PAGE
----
You can’t pick up roof shingles at the corner convenient store, but convenience does matter. Asphalt-based roofing shingles are extremely heavy, and they probably won’t fit in your truck. Ideally, a nearby supplier will deliver your new shingles – maybe even right onto your roof. More about that shortly.
History Of Buying Shingles
Thirty years ago, buying shingles was easy. Every small town and city neighborhood had its own lumberyard. You could choose from 20 or 25 year warranties in a half-dozen colors. When the time came to re-shingle your roof, you’d pick up the phone:
“Hank’s Lumberyard, this is Hank. How can I help you?”
“Hey there, Hank, it’s Tom Freeney down on Maple Street. I need some shingles. What do you recommend?”
“Well, hi Tom, haven’t seen you since last week. Your house is white, right? I’ve got black, white or brown in stock. Which do you think would look best?”
The two of you would hammer out the details in friendly conversation, then wrap it up like this:
“Alrighty, then, Tom. I’ll put that on your account and have Joe and Danny drop those off tomorrow morning. Are you coming to the Rotary pancake breakfast on Saturday?”
Buying Roof Shingles Today
Today, you can peruse a mind-numbing array of shingle types and hues. Laminated styles have largely replaced the familiar 3-tab shingle. Modern shingle warranties now go as high as 50 years. Shingle manufacturers offer labels like premium, designer, premium designer, lifetime, architectural, luxury, and top-line designs that imitate classic roofing materials like slate. If you’re going to shop for shingles, you’ll want to talk the talk.
A guide to shingle terms:
- 3-tab: the basic, classic asphalt shingle
- Laminated shingle: Thicker, heavier, multi-layered roofing offering subtle textures and color blends
- Architectural or 3-dimensional shingles: See “laminated shingle” above
- Fiberglass and composite shingles: Modern recipes for asphalt-based shingles that improve performance
- “One square” – 100 square feet. It’s the standard measure used to calculate shingle quantities.
- Shingle warranties: Stated in 20- to 50-year lengths, directly related to thickness and weight
- Shingle weight: ranging from about 200 pounds per square to about 400 pounds or more. Generally, heavier = better
- Drip-edge, roofing paper, flashing and ventilation: Accessories you’ll need for a new roof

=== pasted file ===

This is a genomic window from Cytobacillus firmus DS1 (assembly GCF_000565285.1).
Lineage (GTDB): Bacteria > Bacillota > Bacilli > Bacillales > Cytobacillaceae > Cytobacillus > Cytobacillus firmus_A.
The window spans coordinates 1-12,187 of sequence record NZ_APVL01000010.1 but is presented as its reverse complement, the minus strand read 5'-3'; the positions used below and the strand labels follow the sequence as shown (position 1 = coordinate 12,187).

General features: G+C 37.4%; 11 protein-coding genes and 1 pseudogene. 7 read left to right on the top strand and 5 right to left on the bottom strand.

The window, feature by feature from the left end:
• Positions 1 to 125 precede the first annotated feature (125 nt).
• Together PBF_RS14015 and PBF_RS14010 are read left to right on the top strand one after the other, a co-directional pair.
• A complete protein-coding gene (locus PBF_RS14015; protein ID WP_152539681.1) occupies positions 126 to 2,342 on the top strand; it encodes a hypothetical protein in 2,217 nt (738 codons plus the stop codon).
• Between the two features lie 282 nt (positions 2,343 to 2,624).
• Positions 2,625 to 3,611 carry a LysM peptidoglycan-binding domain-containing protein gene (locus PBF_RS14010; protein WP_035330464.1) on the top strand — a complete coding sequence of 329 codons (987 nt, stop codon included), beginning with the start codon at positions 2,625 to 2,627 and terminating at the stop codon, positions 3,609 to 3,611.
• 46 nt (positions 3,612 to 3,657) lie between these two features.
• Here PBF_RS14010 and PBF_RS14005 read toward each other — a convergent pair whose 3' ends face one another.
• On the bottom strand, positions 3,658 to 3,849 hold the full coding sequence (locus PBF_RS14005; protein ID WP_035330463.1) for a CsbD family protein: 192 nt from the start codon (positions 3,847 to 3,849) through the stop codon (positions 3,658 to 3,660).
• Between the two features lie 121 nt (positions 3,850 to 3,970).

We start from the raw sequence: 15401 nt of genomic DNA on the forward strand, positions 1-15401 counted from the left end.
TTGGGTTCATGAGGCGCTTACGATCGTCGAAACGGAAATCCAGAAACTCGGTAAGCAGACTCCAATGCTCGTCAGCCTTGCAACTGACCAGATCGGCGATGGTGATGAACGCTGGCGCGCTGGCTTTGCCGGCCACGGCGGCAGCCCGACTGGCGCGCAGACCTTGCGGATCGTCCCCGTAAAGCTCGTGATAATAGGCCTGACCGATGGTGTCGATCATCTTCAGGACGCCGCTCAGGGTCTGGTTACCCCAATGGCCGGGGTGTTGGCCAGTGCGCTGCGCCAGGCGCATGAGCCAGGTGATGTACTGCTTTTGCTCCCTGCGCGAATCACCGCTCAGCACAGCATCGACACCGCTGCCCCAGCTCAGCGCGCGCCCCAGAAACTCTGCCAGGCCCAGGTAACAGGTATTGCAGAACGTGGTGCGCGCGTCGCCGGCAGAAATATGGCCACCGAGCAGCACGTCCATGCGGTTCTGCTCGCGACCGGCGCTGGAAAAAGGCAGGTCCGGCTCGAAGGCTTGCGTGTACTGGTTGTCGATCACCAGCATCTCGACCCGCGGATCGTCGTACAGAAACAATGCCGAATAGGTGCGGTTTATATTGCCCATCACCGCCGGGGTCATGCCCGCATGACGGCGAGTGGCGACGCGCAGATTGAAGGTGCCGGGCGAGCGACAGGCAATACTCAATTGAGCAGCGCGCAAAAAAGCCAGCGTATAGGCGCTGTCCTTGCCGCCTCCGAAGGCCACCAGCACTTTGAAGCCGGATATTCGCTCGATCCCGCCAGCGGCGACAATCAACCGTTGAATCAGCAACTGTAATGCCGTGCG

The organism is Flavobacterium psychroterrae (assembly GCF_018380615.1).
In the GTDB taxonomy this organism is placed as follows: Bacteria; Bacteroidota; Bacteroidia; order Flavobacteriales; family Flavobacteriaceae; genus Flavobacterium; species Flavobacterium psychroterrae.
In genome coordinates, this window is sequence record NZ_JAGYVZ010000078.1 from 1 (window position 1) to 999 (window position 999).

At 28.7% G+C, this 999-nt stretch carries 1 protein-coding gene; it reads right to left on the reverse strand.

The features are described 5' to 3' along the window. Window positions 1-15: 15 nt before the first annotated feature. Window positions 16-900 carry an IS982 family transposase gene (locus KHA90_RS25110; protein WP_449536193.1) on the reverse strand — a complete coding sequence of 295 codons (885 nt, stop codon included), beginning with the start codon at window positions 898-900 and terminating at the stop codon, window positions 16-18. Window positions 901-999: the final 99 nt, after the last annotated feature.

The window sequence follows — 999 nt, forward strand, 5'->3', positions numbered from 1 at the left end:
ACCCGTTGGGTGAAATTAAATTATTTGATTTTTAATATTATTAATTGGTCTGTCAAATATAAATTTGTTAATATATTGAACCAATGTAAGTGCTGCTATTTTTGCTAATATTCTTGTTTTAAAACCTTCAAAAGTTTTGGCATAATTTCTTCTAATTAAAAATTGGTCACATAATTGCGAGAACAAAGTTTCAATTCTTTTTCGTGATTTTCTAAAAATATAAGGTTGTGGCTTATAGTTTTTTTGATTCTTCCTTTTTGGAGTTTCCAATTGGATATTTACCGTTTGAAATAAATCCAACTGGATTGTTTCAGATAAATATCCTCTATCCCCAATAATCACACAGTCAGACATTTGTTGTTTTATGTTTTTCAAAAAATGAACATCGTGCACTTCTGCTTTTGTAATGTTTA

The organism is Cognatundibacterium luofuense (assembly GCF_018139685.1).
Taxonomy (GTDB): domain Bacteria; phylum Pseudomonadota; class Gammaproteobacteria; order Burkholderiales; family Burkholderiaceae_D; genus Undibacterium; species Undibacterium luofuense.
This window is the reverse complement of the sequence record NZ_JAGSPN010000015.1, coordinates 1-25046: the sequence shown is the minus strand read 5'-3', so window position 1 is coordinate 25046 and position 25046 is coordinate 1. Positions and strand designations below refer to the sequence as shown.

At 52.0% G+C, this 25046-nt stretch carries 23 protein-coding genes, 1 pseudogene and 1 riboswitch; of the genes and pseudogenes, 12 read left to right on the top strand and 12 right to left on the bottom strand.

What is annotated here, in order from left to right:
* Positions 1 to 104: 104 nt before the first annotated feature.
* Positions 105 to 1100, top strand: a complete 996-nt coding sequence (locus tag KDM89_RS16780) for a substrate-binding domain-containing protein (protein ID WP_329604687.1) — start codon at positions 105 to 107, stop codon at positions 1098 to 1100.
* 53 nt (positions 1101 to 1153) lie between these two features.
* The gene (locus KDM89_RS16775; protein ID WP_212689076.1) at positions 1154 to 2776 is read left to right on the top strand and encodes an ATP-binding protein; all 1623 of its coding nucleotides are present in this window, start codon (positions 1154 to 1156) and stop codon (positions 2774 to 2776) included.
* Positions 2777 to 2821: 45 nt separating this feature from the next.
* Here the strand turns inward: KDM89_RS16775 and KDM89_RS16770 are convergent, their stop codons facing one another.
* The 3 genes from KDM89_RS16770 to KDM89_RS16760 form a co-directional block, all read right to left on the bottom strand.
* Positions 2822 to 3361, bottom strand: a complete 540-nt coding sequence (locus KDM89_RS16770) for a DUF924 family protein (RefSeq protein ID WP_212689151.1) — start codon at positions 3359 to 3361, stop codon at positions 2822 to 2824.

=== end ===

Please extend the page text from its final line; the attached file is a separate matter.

Local Roof Shingle Suppliers
Local suppliers offer roofing products and advice specific to your region. Distance plus weight equals fuel costs, so “nearby” is best. Your shopping choices may include:
- Lumberyards and regional chain stores
- ‘Big box’ retailers like Home Depot and Lowe’s
- Contractors’ roofing suppliers
- Discount and ‘seconds’ outlets
Small and locally-owned stores have to work harder to earn your business. They often offer more personal service and discounted delivery or other incentives. Selection may be limited, and pricing can be a bit higher than the giant chains.
Buying Shingles From Major Retailers
Home Depot and Lowe’s have enormous category budgets. No regional “wholesaler” can compete effectively with that level of buying power. These stores will typically stock a single brand at 3 price levels – good, better, and “best.” Color selections will be limited to the fast movers, with the best selection offered in the high-end shingles (surprise!). Of course, you can special-order almost anything, but you’ll have to wait.
Specialty Roofing Suppliers
Specialty roofing suppliers usually provide the highest level of service. You’ll find knowledgeable sales staff and a larger selection than the national chains stock. Ask about special purchase incentives for specific brands – there’s almost always a contest or rebate program running. Since they cater to professionals in the industry, these “wholesalers” can arrange for the most convenient delivery method. You may, however, be required to make your purchase via a roofing contractor.
Discount Roofing Outlets
Discount outlets like Mr. Seconds can be a fine choice for frugal shoppers. However, these stores tend to employ less-experienced sales staff. Be prepared to arrange your own delivery from a severely limited selection. Put those sacrifices in your pocket as money saved.
Possible Shingle Delivery Options:
- Your vehicle: best for only the smallest roofing jobs, unless you own a flatbed truck
- Rented truck: the big chains offer one-day rentals at reasonable prices. You do most of the work.
- Paid delivery, curbside: the most common option. You pay a fee, and your roofing products are dropped in your driveway.
- Roof-top delivery: contractors prefer to let their suppliers do the heavy lifting. Conditions apply, and pricing is by-the-bundle.
Discounts, distance, delivery and selection all matter when you’re shopping for a new roof. Good advice and helpful staff smooth the way. When you find the right shingle at the best price, your roofing project is off to a great start. If you can start the job right after that pancake breakfast – even better!